Working at home is supposed to be the way forward, reducing fuel pollution and avoiding the traffic jams. We can sit in our home office, drinking lots of tea & listening to music while we work without interruptions.
With fuel prices rising daily, high speed internet & office real estate soaring, many companies decide to become leaner by allowing some staff to work from their office at home.
But does working from home work for everyone?
For many people, working from home is the ideal solution in creating a balance between work and life. The problems associated with working from home include:
- Lack of daily interaction with work colleagues
- Self discipline is required as there is no one to monitor your work
- Finding time to have a shower!
I have a friend who works with a large firm of lawyers. I met him for lunch and he gave me some interesting insights. "Initially everything went smoothly" he said. But as time passed he noticed that other people were being promoted within the company and he wasn’t even on the list for consideration
He complained about being given all the "rubbish jobs" whilst his colleagues got the better cases. He was invited to fewer meetings and didn’t get as many memos about the company as he used to.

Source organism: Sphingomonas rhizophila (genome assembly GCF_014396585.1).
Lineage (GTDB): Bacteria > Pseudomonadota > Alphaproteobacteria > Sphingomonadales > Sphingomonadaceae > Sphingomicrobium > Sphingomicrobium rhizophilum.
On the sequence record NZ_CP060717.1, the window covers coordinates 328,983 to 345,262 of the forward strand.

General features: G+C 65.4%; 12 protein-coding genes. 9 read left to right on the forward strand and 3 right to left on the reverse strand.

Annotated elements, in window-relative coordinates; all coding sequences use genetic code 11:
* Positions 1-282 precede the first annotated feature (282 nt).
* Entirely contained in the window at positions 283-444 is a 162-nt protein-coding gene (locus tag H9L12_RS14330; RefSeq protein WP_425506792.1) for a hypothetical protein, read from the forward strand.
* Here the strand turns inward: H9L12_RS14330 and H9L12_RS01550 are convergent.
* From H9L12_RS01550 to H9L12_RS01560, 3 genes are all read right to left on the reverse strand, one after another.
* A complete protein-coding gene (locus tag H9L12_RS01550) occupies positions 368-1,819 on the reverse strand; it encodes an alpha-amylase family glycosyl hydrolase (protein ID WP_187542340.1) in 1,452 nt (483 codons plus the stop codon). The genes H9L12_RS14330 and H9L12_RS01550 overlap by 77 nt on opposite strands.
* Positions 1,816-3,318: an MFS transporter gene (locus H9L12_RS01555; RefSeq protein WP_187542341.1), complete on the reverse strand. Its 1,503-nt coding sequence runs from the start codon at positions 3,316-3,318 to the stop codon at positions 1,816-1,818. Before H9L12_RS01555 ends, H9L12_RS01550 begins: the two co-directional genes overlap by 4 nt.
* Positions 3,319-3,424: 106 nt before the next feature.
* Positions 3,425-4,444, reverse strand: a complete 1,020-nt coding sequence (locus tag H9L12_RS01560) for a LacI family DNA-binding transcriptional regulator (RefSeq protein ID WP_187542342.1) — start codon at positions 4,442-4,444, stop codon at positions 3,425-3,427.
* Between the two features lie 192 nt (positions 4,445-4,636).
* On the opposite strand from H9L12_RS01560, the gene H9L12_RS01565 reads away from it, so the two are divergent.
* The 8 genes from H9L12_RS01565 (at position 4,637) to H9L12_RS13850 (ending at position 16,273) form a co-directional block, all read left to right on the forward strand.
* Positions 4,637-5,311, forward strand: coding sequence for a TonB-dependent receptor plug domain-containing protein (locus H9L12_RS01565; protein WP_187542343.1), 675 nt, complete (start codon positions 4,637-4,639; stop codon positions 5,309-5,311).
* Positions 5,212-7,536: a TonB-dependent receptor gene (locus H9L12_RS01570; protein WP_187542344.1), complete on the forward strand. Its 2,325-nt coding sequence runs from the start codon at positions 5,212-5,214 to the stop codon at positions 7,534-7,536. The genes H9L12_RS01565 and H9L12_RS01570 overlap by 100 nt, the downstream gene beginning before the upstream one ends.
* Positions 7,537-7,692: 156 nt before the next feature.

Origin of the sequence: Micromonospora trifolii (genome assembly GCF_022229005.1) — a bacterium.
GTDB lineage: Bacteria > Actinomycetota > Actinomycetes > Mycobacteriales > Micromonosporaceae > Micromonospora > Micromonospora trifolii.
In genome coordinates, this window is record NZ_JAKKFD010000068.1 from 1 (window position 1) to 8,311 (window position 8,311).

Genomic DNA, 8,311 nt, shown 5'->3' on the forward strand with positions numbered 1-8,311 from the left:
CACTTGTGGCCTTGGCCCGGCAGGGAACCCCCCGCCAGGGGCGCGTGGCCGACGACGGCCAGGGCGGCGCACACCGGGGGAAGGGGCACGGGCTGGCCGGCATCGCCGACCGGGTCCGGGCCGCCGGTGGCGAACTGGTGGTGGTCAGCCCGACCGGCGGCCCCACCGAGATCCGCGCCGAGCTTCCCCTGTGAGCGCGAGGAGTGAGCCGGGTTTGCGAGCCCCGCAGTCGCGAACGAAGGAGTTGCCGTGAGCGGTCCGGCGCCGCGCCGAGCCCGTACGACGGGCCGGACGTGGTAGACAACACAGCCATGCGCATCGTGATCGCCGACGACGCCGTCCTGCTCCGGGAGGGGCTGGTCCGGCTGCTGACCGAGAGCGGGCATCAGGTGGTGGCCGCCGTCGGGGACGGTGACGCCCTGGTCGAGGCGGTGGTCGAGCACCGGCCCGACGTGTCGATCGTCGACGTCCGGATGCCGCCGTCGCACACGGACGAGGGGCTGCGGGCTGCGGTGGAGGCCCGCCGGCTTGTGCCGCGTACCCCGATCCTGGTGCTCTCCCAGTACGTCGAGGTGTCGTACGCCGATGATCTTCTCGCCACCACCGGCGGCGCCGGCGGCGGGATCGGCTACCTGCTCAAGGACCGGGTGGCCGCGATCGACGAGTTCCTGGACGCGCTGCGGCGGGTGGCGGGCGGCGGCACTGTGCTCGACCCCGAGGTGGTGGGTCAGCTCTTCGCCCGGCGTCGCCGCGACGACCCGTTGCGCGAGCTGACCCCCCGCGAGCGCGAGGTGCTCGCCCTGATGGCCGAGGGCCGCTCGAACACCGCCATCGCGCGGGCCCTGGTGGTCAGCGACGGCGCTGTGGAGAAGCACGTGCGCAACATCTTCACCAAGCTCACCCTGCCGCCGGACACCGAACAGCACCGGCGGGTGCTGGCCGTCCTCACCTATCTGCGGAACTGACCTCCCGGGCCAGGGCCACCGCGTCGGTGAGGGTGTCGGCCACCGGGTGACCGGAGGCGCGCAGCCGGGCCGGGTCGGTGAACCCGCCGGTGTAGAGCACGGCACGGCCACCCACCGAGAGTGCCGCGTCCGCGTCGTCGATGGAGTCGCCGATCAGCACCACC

Although he was able to network with his colleagues by email and phone, he felt that it wasn’t the same as when he used to meet them every day.
His relationships with the key people in charge the company declined, as his more visible colleagues made inroads with the managers.
He has now decided to move back into the firm's city centre office.
If you decide to start working from home, then do a trial run first. Keep notes, analyze the problems that you faced and analyse the solutions. Working at home can work for some lucky people, but is not necessarily right for everyone!
Do you work from home? Is it more productive? What are the issues that you face? Once you have the answer to these questions then you will know if it is right for you.